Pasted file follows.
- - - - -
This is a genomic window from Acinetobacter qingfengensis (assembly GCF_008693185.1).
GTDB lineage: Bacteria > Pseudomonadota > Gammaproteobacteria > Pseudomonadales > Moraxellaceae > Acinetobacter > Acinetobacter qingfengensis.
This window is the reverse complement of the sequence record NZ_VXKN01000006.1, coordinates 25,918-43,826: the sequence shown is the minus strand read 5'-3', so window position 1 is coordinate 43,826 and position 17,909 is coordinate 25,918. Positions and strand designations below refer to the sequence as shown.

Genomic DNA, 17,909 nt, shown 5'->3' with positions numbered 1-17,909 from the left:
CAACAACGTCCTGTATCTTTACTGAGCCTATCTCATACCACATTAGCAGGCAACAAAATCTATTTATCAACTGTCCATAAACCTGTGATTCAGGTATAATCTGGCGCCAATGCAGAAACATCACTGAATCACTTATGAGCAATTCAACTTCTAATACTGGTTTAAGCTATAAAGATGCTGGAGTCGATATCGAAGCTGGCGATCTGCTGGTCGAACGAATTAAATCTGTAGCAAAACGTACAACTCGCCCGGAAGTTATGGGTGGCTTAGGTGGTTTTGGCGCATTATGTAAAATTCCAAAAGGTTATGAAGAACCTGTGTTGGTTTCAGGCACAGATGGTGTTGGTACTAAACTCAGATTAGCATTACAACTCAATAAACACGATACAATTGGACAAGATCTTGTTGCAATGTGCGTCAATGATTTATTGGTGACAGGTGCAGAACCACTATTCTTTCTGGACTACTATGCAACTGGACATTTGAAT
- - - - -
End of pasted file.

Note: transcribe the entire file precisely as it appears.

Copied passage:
This is a genomic window from Acinetobacter qingfengensis (assembly GCF_008693185.1).
GTDB lineage: Bacteria > Pseudomonadota > Gammaproteobacteria > Pseudomonadales > Moraxellaceae > Acinetobacter > Acinetobacter qingfengensis.
This window is the reverse complement of the sequence record NZ_VXKN01000006.1, coordinates 25,918-43,826: the sequence shown is the minus strand read 5'-3', so window position 1 is coordinate 43,826 and position 17,909 is coordinate 25,918. Positions and strand designations below refer to the sequence as shown.

Genomic DNA, 17,909 nt, shown 5'->3' with positions numbered 1-17,909 from the left:
CAACAACGTCCTGTATCTTTACTGAGCCTATCTCATACCACATTAGCAGGCAACAAAATCTATTTATCAACTGTCCATAAACCTGTGATTCAGGTATAATCTGGCGCCAATGCAGAAACATCACTGAATCACTTATGAGCAATTCAACTTCTAATACTGGTTTAAGCTATAAAGATGCTGGAGTCGATATCGAAGCTGGCGATCTGCTGGTCGAACGAATTAAATCTGTAGCAAAACGTACAACTCGCCCGGAAGTTATGGGTGGCTTAGGTGGTTTTGGCGCATTATGTAAAATTCCAAAAGGTTATGAAGAACCTGTGTTGGTTTCAGGCACAGATGGTGTTGGTACTAAACTCAGATTAGCATTACAACTCAATAAACACGATACAATTGGACAAGATCTTGTTGCAATGTGCGTCAATGATTTATTGGTGACAGGTGCAGAACCACTATTCTTTCTGGACTACTATGCAACTGGACATTTGAAT